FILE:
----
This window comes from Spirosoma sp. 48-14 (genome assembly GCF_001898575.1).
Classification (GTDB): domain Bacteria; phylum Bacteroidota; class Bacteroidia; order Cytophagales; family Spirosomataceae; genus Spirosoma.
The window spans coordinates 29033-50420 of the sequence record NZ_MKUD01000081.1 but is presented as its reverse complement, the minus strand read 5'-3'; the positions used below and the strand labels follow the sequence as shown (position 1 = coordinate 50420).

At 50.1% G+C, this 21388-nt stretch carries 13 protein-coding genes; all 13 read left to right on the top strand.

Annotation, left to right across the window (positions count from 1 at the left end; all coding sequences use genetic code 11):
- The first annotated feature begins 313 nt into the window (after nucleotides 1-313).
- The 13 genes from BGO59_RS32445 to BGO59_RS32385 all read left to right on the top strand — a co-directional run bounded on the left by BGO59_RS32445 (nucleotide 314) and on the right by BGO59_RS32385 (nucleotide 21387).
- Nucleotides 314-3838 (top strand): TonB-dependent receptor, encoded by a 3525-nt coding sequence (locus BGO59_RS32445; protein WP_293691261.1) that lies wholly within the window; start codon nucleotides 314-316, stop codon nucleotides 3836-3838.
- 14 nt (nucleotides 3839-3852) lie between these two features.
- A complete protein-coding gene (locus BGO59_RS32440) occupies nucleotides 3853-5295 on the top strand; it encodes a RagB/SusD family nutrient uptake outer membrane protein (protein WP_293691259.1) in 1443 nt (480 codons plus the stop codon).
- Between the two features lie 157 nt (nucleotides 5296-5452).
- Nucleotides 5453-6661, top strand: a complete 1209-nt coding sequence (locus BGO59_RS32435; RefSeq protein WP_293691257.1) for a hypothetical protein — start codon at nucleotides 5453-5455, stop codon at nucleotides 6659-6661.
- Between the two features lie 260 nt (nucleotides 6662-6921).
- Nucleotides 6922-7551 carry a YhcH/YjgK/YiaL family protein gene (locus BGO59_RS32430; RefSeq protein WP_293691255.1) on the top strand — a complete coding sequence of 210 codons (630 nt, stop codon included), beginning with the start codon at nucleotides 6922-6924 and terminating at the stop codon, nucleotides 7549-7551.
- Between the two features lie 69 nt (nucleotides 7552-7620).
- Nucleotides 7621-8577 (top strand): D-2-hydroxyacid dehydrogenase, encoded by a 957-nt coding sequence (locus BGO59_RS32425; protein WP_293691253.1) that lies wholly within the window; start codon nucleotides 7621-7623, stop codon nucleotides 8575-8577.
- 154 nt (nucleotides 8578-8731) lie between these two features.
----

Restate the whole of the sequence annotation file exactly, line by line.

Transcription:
This window comes from Spirosoma sp. 48-14 (genome assembly GCF_001898575.1).
Classification (GTDB): domain Bacteria; phylum Bacteroidota; class Bacteroidia; order Cytophagales; family Spirosomataceae; genus Spirosoma.
The window spans coordinates 29033-50420 of the sequence record NZ_MKUD01000081.1 but is presented as its reverse complement, the minus strand read 5'-3'; the positions used below and the strand labels follow the sequence as shown (position 1 = coordinate 50420).

At 50.1% G+C, this 21388-nt stretch carries 13 protein-coding genes; all 13 read left to right on the top strand.

Annotation, left to right across the window (positions count from 1 at the left end; all coding sequences use genetic code 11):
- The first annotated feature begins 313 nt into the window (after nucleotides 1-313).
- The 13 genes from BGO59_RS32445 to BGO59_RS32385 all read left to right on the top strand — a co-directional run bounded on the left by BGO59_RS32445 (nucleotide 314) and on the right by BGO59_RS32385 (nucleotide 21387).
- Nucleotides 314-3838 (top strand): TonB-dependent receptor, encoded by a 3525-nt coding sequence (locus BGO59_RS32445; protein WP_293691261.1) that lies wholly within the window; start codon nucleotides 314-316, stop codon nucleotides 3836-3838.
- 14 nt (nucleotides 3839-3852) lie between these two features.
- A complete protein-coding gene (locus BGO59_RS32440) occupies nucleotides 3853-5295 on the top strand; it encodes a RagB/SusD family nutrient uptake outer membrane protein (protein WP_293691259.1) in 1443 nt (480 codons plus the stop codon).
- Between the two features lie 157 nt (nucleotides 5296-5452).
- Nucleotides 5453-6661, top strand: a complete 1209-nt coding sequence (locus BGO59_RS32435; RefSeq protein WP_293691257.1) for a hypothetical protein — start codon at nucleotides 5453-5455, stop codon at nucleotides 6659-6661.
- Between the two features lie 260 nt (nucleotides 6662-6921).
- Nucleotides 6922-7551 carry a YhcH/YjgK/YiaL family protein gene (locus BGO59_RS32430; RefSeq protein WP_293691255.1) on the top strand — a complete coding sequence of 210 codons (630 nt, stop codon included), beginning with the start codon at nucleotides 6922-6924 and terminating at the stop codon, nucleotides 7549-7551.
- Between the two features lie 69 nt (nucleotides 7552-7620).
- Nucleotides 7621-8577 (top strand): D-2-hydroxyacid dehydrogenase, encoded by a 957-nt coding sequence (locus BGO59_RS32425; protein WP_293691253.1) that lies wholly within the window; start codon nucleotides 7621-7623, stop codon nucleotides 8575-8577.
- 154 nt (nucleotides 8578-8731) lie between these two features.